Protesters consider the government-promised $700 million fund for educational scholarships inadequate to meet their demands for free, public education for all. Students also see a reduction in student-loan interest rates, from 6 to 2 percent, as a band-aid on a system that the Organization for Economic Cooperation and Development considers [PDF] the most unequal of 19 OECD countries.
Ahead of municipal elections that will take place in October, high school students are demanding that the central government take over school administration from municipalities and get rid of fees. They aren’t getting far.
For some students, especially those who were born after 1990 and have grown up in democracy, the dominant parties are too similar. For those not tied to the pro-dictator or pro-democracy legacies of the coalitions, they both promote the same free market management of economic affairs. More radicalized students completely reject the current political system, chastising even the Communist Party for participating in October’s elections.
The municipal elections, an important preview of the 2013 presidential vote, represent a moment of debate. Many students will become eligible to vote for the first time. Many still are reluctant to participate in an electoral system dominated by two major coalitions, the center-left Concertation and the right-leaning Alliance.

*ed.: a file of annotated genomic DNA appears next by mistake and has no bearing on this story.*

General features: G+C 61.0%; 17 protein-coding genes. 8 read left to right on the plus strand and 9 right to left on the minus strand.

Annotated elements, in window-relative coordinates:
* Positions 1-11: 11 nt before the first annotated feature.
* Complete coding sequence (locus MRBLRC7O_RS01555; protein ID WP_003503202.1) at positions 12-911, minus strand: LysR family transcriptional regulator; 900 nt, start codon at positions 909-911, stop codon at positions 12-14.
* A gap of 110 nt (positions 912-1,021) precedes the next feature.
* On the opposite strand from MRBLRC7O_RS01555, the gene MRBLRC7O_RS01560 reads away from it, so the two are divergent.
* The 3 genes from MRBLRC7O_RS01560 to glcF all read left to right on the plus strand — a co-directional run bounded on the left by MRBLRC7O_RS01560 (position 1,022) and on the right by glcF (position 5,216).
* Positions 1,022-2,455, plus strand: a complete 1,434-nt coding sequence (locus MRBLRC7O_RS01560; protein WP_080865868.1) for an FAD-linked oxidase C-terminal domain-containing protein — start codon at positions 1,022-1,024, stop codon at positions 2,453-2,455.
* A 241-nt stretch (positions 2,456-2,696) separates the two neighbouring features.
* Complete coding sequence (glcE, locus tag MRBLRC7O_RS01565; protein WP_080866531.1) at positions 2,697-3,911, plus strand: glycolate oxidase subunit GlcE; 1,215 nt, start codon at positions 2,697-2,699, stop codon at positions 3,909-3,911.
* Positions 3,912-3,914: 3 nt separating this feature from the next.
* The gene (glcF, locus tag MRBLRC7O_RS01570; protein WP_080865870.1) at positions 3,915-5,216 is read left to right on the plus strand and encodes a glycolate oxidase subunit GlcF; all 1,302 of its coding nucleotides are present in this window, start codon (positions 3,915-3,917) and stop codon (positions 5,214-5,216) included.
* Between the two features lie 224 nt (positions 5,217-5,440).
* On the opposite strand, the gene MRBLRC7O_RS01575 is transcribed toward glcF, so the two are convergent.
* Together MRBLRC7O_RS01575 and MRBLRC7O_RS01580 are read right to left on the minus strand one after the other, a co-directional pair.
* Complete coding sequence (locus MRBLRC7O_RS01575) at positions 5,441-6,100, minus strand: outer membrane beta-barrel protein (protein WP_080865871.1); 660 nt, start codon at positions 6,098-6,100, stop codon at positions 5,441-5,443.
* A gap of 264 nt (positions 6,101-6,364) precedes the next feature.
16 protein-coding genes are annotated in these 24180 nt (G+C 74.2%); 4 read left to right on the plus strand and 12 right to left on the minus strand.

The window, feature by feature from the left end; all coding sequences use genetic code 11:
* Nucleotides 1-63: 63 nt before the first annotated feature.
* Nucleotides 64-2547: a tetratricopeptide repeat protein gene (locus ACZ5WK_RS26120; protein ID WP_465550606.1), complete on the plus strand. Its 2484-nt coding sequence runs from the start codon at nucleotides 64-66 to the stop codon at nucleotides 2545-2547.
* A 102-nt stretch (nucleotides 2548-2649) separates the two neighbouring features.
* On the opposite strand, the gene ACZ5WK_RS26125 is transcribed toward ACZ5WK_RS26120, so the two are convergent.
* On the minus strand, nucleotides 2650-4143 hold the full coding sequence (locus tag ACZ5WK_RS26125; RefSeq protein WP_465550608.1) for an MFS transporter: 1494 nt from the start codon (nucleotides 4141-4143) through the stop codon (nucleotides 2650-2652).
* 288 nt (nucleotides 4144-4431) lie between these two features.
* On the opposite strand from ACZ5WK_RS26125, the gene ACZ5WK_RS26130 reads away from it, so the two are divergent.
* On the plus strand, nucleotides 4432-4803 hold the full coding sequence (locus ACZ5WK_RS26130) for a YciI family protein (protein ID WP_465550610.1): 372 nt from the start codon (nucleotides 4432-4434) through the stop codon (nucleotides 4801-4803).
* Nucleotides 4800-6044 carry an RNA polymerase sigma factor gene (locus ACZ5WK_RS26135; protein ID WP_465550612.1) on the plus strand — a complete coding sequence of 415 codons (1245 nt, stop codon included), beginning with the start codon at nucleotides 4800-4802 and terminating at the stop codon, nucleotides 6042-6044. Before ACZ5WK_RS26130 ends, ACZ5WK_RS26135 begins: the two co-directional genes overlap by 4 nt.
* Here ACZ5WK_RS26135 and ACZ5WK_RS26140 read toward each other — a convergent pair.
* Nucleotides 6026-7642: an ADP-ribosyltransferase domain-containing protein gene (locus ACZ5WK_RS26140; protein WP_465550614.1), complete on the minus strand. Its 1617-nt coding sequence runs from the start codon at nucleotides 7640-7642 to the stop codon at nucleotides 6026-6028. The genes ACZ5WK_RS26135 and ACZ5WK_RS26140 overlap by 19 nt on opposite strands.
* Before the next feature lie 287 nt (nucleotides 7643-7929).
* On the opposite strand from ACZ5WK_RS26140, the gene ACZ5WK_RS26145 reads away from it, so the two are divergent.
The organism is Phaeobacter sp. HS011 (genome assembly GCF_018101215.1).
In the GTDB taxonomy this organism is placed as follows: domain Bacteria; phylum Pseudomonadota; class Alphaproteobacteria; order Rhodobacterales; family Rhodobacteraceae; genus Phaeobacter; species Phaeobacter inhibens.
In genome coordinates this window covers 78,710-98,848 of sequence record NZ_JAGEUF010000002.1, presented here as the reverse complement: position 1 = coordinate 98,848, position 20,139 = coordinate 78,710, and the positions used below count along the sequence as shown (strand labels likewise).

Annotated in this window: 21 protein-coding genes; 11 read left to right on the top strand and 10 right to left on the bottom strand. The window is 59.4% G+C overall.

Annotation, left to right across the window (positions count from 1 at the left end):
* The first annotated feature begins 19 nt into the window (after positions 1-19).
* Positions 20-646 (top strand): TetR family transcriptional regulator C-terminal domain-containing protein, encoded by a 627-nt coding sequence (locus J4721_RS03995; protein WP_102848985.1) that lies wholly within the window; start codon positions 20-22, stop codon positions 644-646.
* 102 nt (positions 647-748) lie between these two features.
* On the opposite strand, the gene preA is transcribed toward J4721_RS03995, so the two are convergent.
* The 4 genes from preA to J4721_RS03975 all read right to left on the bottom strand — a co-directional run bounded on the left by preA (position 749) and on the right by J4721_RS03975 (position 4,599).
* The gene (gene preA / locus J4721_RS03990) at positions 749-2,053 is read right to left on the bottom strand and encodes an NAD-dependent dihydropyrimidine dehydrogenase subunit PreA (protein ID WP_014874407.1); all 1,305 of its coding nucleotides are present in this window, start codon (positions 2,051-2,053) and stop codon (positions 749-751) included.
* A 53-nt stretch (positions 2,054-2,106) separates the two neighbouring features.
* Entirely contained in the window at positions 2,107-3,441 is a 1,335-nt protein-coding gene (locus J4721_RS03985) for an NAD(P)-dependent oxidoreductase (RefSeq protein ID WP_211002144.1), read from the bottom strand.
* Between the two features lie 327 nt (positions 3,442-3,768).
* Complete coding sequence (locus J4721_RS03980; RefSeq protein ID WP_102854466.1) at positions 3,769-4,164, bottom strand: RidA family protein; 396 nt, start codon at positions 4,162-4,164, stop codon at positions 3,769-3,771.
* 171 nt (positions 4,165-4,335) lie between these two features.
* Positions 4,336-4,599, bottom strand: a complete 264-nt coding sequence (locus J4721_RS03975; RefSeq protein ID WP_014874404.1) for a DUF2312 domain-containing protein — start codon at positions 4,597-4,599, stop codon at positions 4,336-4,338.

Many students lost even more respect for the traditional political system when the national congress rejected a report in July that accused eight private universities of illegal profit making. Facebook and Twitter lit up with invectives about the cowardice of elected representatives from both the center-left and center-right coalitions who ignored blatant catalogued abuses of what activists say is a rotten education system.
At a time when cynicism about traditional institutions is growing in Chile, just over a third of the population approves of the government, media or the church. It is not surprising that more people are taking to the streets.
In last week’s Chilean edition of Le Monde Diplomatique, González reflected on what the student movement had learned in the last year and a half: “Mobilizations are the only way to be heard. Institutions are unable to speak for social movements. [And] it is necessary to construct cross-cutting movements to put forth alternatives to the neoliberal system.”
The August mobilizations have demonstrated the staying power and the increasing radicalism of the student movement. They have also shone a light on a new generation of Chilean students who may be more cynical about the country’s political system, more critical of the recent free market tradition, and even less tied to traditional power structures than their parents or university predecessors.
It remains to be seen whether students will continue to support mass strikes and occupations, returning to the uncertainty of a school year marred by backed-up classes and irregular schedules. For now, the government is counting on a combination of student fear, impatience and thuggery as they wait for the momentum to once again die down. If the rhetoric and energy of the youngest protestors is any indication, the standoff will continue into the fall.